Are We Seriously Loving Serial Killers?

Are We Seriously Loving Serial Killers?

By: Jenna Piotrowicz

November 9th, 2022

With the release of ‘Dahmer’ on Netflix receiving the status of “Netflix’s second most-watched English-language series of all time”, serial killer media is more popular than ever. And along with the genre’s success has come a disturbing trend. 

From Zac Efron’s appearance in the Ted Bundy series, “Extremely Wicked, Shockingly Evil and Vile”, to Ross Lynch’s performance in “My Friend Dahmer”, and more recently, Evan Peters’ role in “Dahmer”. Each of these celebrities played these characters incredibly well, but it has come with a price.

The issue behind using celebrities in these serious and perverse roles is that each comes with their own fanbases behind them, who will often sexualize the character, no matter the role they play. Often the fans of these actors can not separate them from the real thing, and will even turn to sexualizing the actual serial killer themself. Comments such as, “I love his eyes and his look so deep and penetrating”, a Tweet tagged with a picture of Ted Bundy, or, “I love his broad shoulders”, a Tweet tagged with pictures of Dahmer, are just some examples of the disturbing talk about the renowned killers. There are even Twitter accounts that romanticize these killers, such as @dahmersonlyfans, whose bio reads “bundy gf dahmer bf”.  

Social media trends even revolve around sexualizing these characters in video edits and pictures, with background music and slow motion.Even memes have been made out of clips from the show, from a sound bite which has now become a trending sound on TikTok, to editing different images onto a scene from the show.

Humanizing these characters is an issue many of these series have begun to face. As said in an article on The Current by Sarah Munson, ‘How “YOU” Highlights Our Love of Criminals’, “a common reason for romanticizing criminals is believing that they all started as innocent children with troubled upbringings.” The show portrays some of the trauma which Dahmer faced as a child, with an overmedicated mom and an absent father figure. Despite its sadness, these types of scenes make viewers sympathize with the character, and make it much easier to sexualize the grown up version.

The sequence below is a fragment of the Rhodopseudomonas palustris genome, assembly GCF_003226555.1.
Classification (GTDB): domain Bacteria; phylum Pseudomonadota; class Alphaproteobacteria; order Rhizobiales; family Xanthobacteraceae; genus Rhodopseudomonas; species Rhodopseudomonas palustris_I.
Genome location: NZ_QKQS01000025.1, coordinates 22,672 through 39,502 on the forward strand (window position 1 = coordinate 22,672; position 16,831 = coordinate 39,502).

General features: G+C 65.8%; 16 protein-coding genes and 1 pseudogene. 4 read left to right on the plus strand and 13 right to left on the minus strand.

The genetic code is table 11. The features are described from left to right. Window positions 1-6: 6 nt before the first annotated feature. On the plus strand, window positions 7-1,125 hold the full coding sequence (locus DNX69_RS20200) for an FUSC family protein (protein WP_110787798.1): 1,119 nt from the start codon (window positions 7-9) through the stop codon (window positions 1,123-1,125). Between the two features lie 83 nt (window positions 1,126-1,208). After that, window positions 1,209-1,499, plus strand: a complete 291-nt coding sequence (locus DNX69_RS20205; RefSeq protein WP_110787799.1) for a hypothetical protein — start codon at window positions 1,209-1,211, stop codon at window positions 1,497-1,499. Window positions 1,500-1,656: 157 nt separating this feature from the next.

Watchers often don’t realize the ethical responsibility in consuming true crime media. The issue that arises is in retrospect to the victim’s families, who are still living their trauma on a daily basis, only to go on social media and see a TikTok sexualizing a killer who deeply affected every aspect of their families’ lives. 

Although it is clear that the demographic audience for these shows has taken things too far, many of the issues stem back to the production company itself. 

The producer of “Dahmer”, Ryan Murphy, who is well known for his work on the series American Horror Story, has received intense backlash upon the release of the new show. Many of the victims’ families have voiced how uncomfortable it is to relive those times, especially without permission. 

Rita Isbell, the sister of Errol Lindsey, one of Dahmer’s victims, spoke out in an interview with Isbell said, “I was never contacted about the show. I feel like Netflix should’ve asked if we mind or how we felt about making it. They didn’t ask me anything. They just did it.”

Evan Peters has made statements about Murphy’s purpose for the show in interviews with Netflix’s Queue. He goes on to mention that the intent was to highlight the racial injustice and homophobia that allowed Dahmer to continue his killing. However, if that was the intent, why not acknowledge that the show may be harmful to the victims’ families? Using an actor with an incredibly large fanbase backing him brings people back to the romanticization of these killers. 

All it demands is a little respect and thoughtfulness. No one would be able to “change” Ted Bundy or date him, and those jokes are often taken too far. 

With the incredible success of the show, it is also highly likely that if the victim’s families consume any kind of media, they are aware of the disturbing comments being made. The ethics and aftermath of true crime dramatizations provide serious considerations watchers must take into account, reminding us to have particular awareness on social media. No matter how long ago the events occurred, the families of victims and killers may see those posts or comments. 

Accompanied by intense press coverage, true crime has become a genre that demands respect and responsibility. But with the strong hold that social media has on popular culture, is there any way to possibly control the sexualization of serial killers? 

Jenna Piotrowicz is a senior majoring in professional and public writing, aspiring to be a writer or editor in her future. In her free time, she enjoys watching movies, TV shows and working on her own screenplays, hoping to create the next big feature film.